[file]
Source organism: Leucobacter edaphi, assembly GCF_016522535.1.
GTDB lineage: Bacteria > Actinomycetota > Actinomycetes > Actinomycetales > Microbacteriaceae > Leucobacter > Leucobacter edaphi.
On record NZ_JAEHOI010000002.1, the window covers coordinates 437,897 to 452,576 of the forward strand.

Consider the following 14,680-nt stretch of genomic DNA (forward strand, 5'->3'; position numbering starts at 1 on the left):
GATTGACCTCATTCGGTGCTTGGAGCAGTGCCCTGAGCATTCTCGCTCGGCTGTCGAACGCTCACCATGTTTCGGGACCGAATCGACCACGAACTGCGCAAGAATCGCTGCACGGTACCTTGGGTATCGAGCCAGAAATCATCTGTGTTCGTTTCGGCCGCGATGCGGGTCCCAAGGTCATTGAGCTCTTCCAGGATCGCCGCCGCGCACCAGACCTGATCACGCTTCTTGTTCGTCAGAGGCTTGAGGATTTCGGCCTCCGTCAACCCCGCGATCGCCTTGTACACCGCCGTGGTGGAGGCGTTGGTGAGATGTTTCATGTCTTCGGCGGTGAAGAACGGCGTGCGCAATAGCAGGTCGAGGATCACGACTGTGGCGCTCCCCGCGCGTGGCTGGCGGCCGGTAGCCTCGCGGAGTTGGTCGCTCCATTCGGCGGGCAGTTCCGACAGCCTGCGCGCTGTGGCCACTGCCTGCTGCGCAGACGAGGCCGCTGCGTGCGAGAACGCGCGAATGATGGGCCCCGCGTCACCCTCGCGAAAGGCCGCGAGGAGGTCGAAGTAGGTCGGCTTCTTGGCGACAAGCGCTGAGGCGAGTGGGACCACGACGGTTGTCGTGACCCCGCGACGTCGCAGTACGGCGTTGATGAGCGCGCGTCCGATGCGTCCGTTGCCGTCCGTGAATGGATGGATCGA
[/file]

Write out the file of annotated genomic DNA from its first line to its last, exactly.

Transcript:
Source organism: Leucobacter edaphi, assembly GCF_016522535.1.
GTDB lineage: Bacteria > Actinomycetota > Actinomycetes > Actinomycetales > Microbacteriaceae > Leucobacter > Leucobacter edaphi.
On record NZ_JAEHOI010000002.1, the window covers coordinates 437,897 to 452,576 of the forward strand.

Consider the following 14,680-nt stretch of genomic DNA (forward strand, 5'->3'; position numbering starts at 1 on the left):
GATTGACCTCATTCGGTGCTTGGAGCAGTGCCCTGAGCATTCTCGCTCGGCTGTCGAACGCTCACCATGTTTCGGGACCGAATCGACCACGAACTGCGCAAGAATCGCTGCACGGTACCTTGGGTATCGAGCCAGAAATCATCTGTGTTCGTTTCGGCCGCGATGCGGGTCCCAAGGTCATTGAGCTCTTCCAGGATCGCCGCCGCGCACCAGACCTGATCACGCTTCTTGTTCGTCAGAGGCTTGAGGATTTCGGCCTCCGTCAACCCCGCGATCGCCTTGTACACCGCCGTGGTGGAGGCGTTGGTGAGATGTTTCATGTCTTCGGCGGTGAAGAACGGCGTGCGCAATAGCAGGTCGAGGATCACGACTGTGGCGCTCCCCGCGCGTGGCTGGCGGCCGGTAGCCTCGCGGAGTTGGTCGCTCCATTCGGCGGGCAGTTCCGACAGCCTGCGCGCTGTGGCCACTGCCTGCTGCGCAGACGAGGCCGCTGCGTGCGAGAACGCGCGAATGATGGGCCCCGCGTCACCCTCGCGAAAGGCCGCGAGGAGGTCGAAGTAGGTCGGCTTCTTGGCGACAAGCGCTGAGGCGAGTGGGACCACGACGGTTGTCGTGACCCCGCGACGTCGCAGTACGGCGTTGATGAGCGCGCGTCCGATGCGTCCGTTGCCGTCCGTGAATGGATGGATCGA